MOSCOW FEATURED IN TOLSTOY’S CREATIVE WORK
In 1863 Tolstoy began work on his epic novel “War and Peace”. He studied the archives, memoirs of participants of the Patriotic War of 1812, magazines and newspapers of the time, to convey the “flavour” of the era he was depicting. During his short visits to Moscow the writer worked a lot with historical sources of the Manuscript Department of the Rumyantsev Museum, which was located in the surviving Pashkov House (14, bld.1, Mokhovaya str. (Russian: Моховая).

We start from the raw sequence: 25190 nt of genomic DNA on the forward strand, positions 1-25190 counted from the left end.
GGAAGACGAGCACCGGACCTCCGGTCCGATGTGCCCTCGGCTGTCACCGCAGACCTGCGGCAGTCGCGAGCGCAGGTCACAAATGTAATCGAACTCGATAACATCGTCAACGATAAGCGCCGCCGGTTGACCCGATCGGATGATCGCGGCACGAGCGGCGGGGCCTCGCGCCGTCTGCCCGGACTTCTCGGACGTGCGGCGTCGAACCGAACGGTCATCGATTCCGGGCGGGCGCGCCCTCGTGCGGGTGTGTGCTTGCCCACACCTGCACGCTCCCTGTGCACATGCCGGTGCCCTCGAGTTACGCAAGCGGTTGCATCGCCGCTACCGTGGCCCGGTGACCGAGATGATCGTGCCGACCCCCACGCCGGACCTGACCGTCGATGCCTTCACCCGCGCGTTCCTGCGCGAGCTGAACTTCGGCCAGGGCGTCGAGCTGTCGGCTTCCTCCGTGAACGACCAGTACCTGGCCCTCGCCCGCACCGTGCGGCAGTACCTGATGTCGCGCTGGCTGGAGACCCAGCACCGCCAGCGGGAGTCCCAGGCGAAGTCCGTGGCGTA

The pages of the novel vividly recreate the look of pre-1812 Moscow: the houses, streets, and boulevards; its dwellers’ life and customs. The Rostovs live in one of the most aristocratic Moscow streets, Povarskaya (Russian: Поварская). It is there that at the beginning of the novel carriages bring guests and that Nikolai Rostov comes on leave during his military service. Moscow legend identified the old city mansion located at the end of the street as “the Rostovs’ House” (52 Povarskaya street). In Chisty sidestreet (Russian: Chisty pereulok, or Чистый переулок) (5, Chisty sidestreet) you can still see the house in which N.D. Aphrosimova, the prototype of M.D. Akhrosimova in “War and Peace”, used to live. In the novel, having arrived from the village, the Rostovs – Count Ilya Andreyevich with Natasha and Sonya – stayed in this house. Natasha’s failed kidnapping by Anatole Kuragin is also linked to Akhrosimova’s house. Another building which has survived to this day is the house at 1 Petrovsky Boulevard (Russian: Петровский бульвар), built in 1775 to architect M. Kazakov’s design. Before the 1812 Fire of Moscow it housed the English Club described on the pages of “War and Peace”. It was in this club that in 1806 there was a celebration to honour Prince Bagration. These are but a few of the places in Moscow, depicted on the pages of the novel. An attentive reader will find a great number of other Moscow addresses and realities in “War and Peace”.